DSB's solution to Sweden's mandatory ID checks of all travellers going between the two countries was roundly criticized by IT professionals who expressed concerns that sensitive personal information was not being properly guarded.
Since Monday, employees hired by the rail company have been checking the IDs of all travellers bound for Sweden. In the first 24-plus hours of the operation, the DSB agents were using smart phones to photograph passengers' IDs and send them to a server where the information would be stored for up to a month.
After several IT security experts raised red flags about the online storage of personal information, DSB announced on Tuesday afternoon that it would take the photographs offline, making them only available via closed network.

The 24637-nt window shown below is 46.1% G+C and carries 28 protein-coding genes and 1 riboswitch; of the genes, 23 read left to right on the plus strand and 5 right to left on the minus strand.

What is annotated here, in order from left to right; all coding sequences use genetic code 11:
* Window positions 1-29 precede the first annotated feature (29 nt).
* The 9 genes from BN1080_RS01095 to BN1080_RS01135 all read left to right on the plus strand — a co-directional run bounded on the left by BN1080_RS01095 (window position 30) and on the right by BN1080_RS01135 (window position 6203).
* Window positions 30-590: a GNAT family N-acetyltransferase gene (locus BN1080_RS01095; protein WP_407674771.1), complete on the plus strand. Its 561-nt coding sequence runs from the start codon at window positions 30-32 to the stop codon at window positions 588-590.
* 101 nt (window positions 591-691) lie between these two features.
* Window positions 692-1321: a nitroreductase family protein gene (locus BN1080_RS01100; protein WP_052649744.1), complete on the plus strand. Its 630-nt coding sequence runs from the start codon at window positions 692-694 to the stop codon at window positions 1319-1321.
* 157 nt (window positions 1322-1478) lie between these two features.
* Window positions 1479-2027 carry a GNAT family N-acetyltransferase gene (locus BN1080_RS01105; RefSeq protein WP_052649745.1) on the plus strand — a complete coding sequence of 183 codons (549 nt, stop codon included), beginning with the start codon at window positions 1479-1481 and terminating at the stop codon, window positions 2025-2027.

Peter Kruse, a security expert at the Danish IT firm CSIS who had slammed DSB's original method as “worrisome” and “hasty”, praised the company for listening to criticism.
“It's a sound move from DSB's end. I'm more comfortable with their setup now than I was before,” he said.
“I think that all of this has happened very quickly for DSB and now they've had some time to sit back and look at what is most appropriate. And that is definitely a closed network,” Kruse said.
DSB's head of IT, Martin Börjesson, told TV2 that the company has ensured that photos of passenger identification will not be stored on the agents' smartphones and that the transmission of the photos to the closed server only occurs via encrypted data transfer.